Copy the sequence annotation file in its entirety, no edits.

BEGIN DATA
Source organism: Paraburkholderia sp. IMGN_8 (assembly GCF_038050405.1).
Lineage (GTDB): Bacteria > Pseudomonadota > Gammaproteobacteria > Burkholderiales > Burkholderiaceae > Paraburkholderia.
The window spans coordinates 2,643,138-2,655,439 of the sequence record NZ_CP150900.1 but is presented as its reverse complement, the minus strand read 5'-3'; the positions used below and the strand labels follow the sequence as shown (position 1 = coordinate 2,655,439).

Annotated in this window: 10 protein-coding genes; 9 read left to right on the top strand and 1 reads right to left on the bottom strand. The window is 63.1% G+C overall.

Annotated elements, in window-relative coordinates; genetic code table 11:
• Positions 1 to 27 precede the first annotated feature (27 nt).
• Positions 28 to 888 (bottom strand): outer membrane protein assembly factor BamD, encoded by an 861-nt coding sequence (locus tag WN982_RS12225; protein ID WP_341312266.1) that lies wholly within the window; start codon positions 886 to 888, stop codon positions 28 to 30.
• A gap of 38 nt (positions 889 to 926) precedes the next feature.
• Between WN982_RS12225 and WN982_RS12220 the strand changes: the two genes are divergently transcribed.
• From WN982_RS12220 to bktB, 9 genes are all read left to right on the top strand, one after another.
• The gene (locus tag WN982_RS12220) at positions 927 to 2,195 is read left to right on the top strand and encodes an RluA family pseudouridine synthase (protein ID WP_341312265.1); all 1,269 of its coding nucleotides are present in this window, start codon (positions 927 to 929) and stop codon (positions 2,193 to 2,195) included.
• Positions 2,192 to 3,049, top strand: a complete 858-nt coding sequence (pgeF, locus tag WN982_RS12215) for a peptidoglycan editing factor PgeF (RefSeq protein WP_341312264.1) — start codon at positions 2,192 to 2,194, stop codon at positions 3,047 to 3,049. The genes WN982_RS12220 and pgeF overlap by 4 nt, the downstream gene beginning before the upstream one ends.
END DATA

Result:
Source organism: Paraburkholderia sp. IMGN_8 (assembly GCF_038050405.1).
Lineage (GTDB): Bacteria > Pseudomonadota > Gammaproteobacteria > Burkholderiales > Burkholderiaceae > Paraburkholderia.
The window spans coordinates 2,643,138-2,655,439 of the sequence record NZ_CP150900.1 but is presented as its reverse complement, the minus strand read 5'-3'; the positions used below and the strand labels follow the sequence as shown (position 1 = coordinate 2,655,439).

Annotated in this window: 10 protein-coding genes; 9 read left to right on the top strand and 1 reads right to left on the bottom strand. The window is 63.1% G+C overall.

Annotated elements, in window-relative coordinates; genetic code table 11:
• Positions 1 to 27 precede the first annotated feature (27 nt).
• Positions 28 to 888 (bottom strand): outer membrane protein assembly factor BamD, encoded by an 861-nt coding sequence (locus tag WN982_RS12225; protein ID WP_341312266.1) that lies wholly within the window; start codon positions 886 to 888, stop codon positions 28 to 30.
• A gap of 38 nt (positions 889 to 926) precedes the next feature.
• Between WN982_RS12225 and WN982_RS12220 the strand changes: the two genes are divergently transcribed.
• From WN982_RS12220 to bktB, 9 genes are all read left to right on the top strand, one after another.
• The gene (locus tag WN982_RS12220) at positions 927 to 2,195 is read left to right on the top strand and encodes an RluA family pseudouridine synthase (protein ID WP_341312265.1); all 1,269 of its coding nucleotides are present in this window, start codon (positions 927 to 929) and stop codon (positions 2,193 to 2,195) included.
• Positions 2,192 to 3,049, top strand: a complete 858-nt coding sequence (pgeF, locus tag WN982_RS12215) for a peptidoglycan editing factor PgeF (RefSeq protein WP_341312264.1) — start codon at positions 2,192 to 2,194, stop codon at positions 3,047 to 3,049. The genes WN982_RS12220 and pgeF overlap by 4 nt, the downstream gene beginning before the upstream one ends.